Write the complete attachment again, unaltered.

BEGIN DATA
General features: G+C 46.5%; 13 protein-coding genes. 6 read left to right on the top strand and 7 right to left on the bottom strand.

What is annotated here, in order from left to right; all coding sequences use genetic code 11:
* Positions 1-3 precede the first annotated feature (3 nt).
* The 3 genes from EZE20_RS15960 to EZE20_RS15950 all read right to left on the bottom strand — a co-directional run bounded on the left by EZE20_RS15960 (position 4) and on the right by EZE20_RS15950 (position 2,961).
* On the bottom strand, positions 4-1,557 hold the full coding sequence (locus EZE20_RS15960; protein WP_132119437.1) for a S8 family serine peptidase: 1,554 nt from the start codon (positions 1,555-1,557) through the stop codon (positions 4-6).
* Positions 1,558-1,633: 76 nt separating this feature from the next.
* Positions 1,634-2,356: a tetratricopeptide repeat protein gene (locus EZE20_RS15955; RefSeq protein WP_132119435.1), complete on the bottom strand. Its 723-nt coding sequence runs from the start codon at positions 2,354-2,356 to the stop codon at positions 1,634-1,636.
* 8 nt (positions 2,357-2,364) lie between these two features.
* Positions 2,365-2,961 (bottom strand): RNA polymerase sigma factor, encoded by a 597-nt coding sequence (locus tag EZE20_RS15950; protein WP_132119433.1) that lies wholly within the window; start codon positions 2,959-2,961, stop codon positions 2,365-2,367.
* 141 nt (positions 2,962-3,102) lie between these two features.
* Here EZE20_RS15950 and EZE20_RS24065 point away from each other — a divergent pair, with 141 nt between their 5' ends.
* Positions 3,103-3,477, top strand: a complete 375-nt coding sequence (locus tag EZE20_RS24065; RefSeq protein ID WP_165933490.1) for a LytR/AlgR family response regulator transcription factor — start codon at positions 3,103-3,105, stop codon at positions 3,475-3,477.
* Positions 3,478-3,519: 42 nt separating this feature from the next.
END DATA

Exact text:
General features: G+C 46.5%; 13 protein-coding genes. 6 read left to right on the top strand and 7 right to left on the bottom strand.

What is annotated here, in order from left to right; all coding sequences use genetic code 11:
* Positions 1-3 precede the first annotated feature (3 nt).
* The 3 genes from EZE20_RS15960 to EZE20_RS15950 all read right to left on the bottom strand — a co-directional run bounded on the left by EZE20_RS15960 (position 4) and on the right by EZE20_RS15950 (position 2,961).
* On the bottom strand, positions 4-1,557 hold the full coding sequence (locus EZE20_RS15960; protein WP_132119437.1) for a S8 family serine peptidase: 1,554 nt from the start codon (positions 1,555-1,557) through the stop codon (positions 4-6).
* Positions 1,558-1,633: 76 nt separating this feature from the next.
* Positions 1,634-2,356: a tetratricopeptide repeat protein gene (locus EZE20_RS15955; RefSeq protein WP_132119435.1), complete on the bottom strand. Its 723-nt coding sequence runs from the start codon at positions 2,354-2,356 to the stop codon at positions 1,634-1,636.
* 8 nt (positions 2,357-2,364) lie between these two features.
* Positions 2,365-2,961 (bottom strand): RNA polymerase sigma factor, encoded by a 597-nt coding sequence (locus tag EZE20_RS15950; protein WP_132119433.1) that lies wholly within the window; start codon positions 2,959-2,961, stop codon positions 2,365-2,367.
* 141 nt (positions 2,962-3,102) lie between these two features.
* Here EZE20_RS15950 and EZE20_RS24065 point away from each other — a divergent pair, with 141 nt between their 5' ends.
* Positions 3,103-3,477, top strand: a complete 375-nt coding sequence (locus tag EZE20_RS24065; RefSeq protein ID WP_165933490.1) for a LytR/AlgR family response regulator transcription factor — start codon at positions 3,103-3,105, stop codon at positions 3,475-3,477.
* Positions 3,478-3,519: 42 nt separating this feature from the next.